The Photon Q's 1080p video quality (1,920 x 1,080 at 30fps, MPEG-4 AVC profile at level 4 with a bit rate of 15Mbps) turned out to be better than our still image performance. Although the sensor delivers the same slightly washed-out colors as the stills, the motion here is incredibly fluid, while the audio (lossy AAC with a bit rate of 128Kbps) is crystal clear, thanks to that noise-cancelling mic. We didn't run into problems with continuous focus either, but fortunately you can still tap the viewfinder to retune the focus if necessary. It's not the best HD video recorder in the market, but we were still generally satisfied with it.
Performance and battery life
The engine under the hood is a dual-core Qualcomm MSM8960 Snapdragon S4 processor clocked at 1.5GHz, supported by a gig of RAM and an Adreno 225 GPU. This should come as no surprise to anyone who's followed the latest LTE handsets in the US, since this particular SoC -- with its LTE-friendly silicon -- has become a commonality between all of them. Essentially, this means you should come to expect the same kind of performance that you'd witness on Sprint's premier devices like the Galaxy S III and HTC EVO 4G LTE. Here's how it holds up in the benchmark department.
Motorola Photon Q
HTC EVO 4G LTE
Sprint Samsung Galaxy S III
SunSpider 0.9.1 (ms)
GLBenchmark Egypt Offscreen (fps)
SunSpider: lower scores are better
As our benchmark scores suggest, the Photon Q can keep pace with Sprint's other $200 devices, and our experience certainly backs that up. We couldn't get the device to stutter, and it also didn't stumble during gaming or other intensive tasks. In fact, its graphics performance is a definite highlight: we enjoyed a lengthy Riptide session with nary a hiccup. Multitasking? No problem. Ultimately, the MSM8960 lives up to the expectations set by other devices packing the same silicon. The phone's stock browser also performs admirably -- its quickness in real life was backed up by some of the best SunSpider scores we've recorded recently. In fact, it's bested by only one other phone: the Atrix HD.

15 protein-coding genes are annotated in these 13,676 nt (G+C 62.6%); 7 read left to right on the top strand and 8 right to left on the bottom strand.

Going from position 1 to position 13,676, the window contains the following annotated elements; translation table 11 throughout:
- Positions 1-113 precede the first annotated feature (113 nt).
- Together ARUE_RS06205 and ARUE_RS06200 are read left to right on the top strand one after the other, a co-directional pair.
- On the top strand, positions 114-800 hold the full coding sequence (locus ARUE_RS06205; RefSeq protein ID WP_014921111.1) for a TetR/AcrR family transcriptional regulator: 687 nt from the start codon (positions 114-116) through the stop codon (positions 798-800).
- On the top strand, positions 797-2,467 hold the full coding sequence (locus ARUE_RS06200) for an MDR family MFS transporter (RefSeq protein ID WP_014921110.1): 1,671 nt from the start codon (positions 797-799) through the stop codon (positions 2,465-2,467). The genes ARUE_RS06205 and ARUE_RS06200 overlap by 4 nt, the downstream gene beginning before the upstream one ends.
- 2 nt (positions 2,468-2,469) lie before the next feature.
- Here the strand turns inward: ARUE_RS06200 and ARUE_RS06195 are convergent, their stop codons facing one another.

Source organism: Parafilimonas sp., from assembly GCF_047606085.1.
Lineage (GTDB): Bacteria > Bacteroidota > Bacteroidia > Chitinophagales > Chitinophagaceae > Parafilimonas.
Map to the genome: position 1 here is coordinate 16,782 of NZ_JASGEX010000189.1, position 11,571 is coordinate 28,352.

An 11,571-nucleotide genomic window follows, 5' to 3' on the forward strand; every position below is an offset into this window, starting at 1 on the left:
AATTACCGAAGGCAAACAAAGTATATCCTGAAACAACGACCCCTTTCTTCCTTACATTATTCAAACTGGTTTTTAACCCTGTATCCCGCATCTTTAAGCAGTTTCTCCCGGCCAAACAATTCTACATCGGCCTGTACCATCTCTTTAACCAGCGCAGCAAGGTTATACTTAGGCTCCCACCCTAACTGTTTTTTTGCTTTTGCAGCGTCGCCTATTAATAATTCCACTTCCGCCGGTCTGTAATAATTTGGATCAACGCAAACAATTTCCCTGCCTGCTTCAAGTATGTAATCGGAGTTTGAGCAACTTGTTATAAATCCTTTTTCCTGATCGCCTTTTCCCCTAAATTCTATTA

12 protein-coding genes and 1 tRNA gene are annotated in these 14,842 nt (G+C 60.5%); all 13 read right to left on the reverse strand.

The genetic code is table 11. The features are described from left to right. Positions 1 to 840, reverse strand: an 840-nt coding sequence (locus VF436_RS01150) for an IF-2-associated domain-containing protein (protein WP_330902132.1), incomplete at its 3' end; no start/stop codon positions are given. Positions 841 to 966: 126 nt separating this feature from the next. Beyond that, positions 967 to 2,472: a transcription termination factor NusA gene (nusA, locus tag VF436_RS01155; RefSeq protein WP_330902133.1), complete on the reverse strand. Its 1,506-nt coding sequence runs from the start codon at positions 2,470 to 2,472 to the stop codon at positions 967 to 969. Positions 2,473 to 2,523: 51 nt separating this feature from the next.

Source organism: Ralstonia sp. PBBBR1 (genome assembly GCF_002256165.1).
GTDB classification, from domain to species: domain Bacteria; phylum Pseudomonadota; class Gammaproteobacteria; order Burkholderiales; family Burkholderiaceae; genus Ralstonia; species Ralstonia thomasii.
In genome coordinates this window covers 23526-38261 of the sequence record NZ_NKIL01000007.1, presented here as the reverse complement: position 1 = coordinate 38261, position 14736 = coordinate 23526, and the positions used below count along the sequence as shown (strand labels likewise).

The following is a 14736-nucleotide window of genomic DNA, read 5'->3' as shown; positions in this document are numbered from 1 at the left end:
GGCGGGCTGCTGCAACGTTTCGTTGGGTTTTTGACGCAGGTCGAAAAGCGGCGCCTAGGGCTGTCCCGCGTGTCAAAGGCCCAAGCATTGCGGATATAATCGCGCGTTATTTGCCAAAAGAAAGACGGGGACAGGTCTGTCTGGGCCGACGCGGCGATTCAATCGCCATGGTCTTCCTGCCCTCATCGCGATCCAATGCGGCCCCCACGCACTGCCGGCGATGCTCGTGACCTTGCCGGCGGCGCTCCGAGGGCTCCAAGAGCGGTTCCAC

Unfortunately, we can't say the same about its battery life. With the exception of the RAZR Maxx, Motorola seems to have struggled with power management across its product lineup -- this was a pain point for the original Droid RAZR and the Atrix HD, for instance. The Photon Q's 1,785mAh battery appears to be a modest improvement, but it still isn't close to the Galaxy S III or EVO 4G LTE. Our endurance test, which entails playing a video on endless loop at half brightness and regularly-scheduled email / social media notifications in the background, lasted six hours and 18 minutes. (We also need to clarify that these tests were taken using an EVDO network, which means the battery could theoretically be closer to the RAZR and Atrix, since both devices were tested in an LTE zone.) In terms of real-world usage, a process that involves an occasional call, regular social media updates, taking a few pictures, emailing, texting and roughly 15 minutes of gaming, we made it through almost 11 hours. It will get you through a business day, but it may not be great for nocturnal types who like to go out for a night on the town.
The Photon Q's battery will get you through business hours, but probably not a night on the town afterward.
In terms of call quality, we didn't encounter any issues on EVDO. The RF remained steady throughout our tests and we didn't experience any dropped calls or degradation of quality. Again, not having LTE in our vicinity is unfortunate, as we aren't able to test quality (or network speeds, for that matter) at this point. In fact, this may be a critical point for potential Sprint customers to consider: by purchasing an LTE-capable device, you're committing yourself to horrendous EVDO speeds until the 4G service finally arrives at your town. And once you have it, if the next-gen coverage isn't up to par with your expectations, you can disable it in the settings and defer to 3G.
Diving into audio, the loudspeakers weren't challenged for decibels, so we were able to use it comfortably without having to crank the volume up to its maximum setting. Likewise, plugging in a pair of Monster headphones resulted in the same pleasant experience -- we enjoyed the music playback, which held the highs and lows with equal regard. The Photon is capable of playing MP3, M4A, FLAC, AMR, MKA, OGG, WAV, WMA and AAC+ audio formats.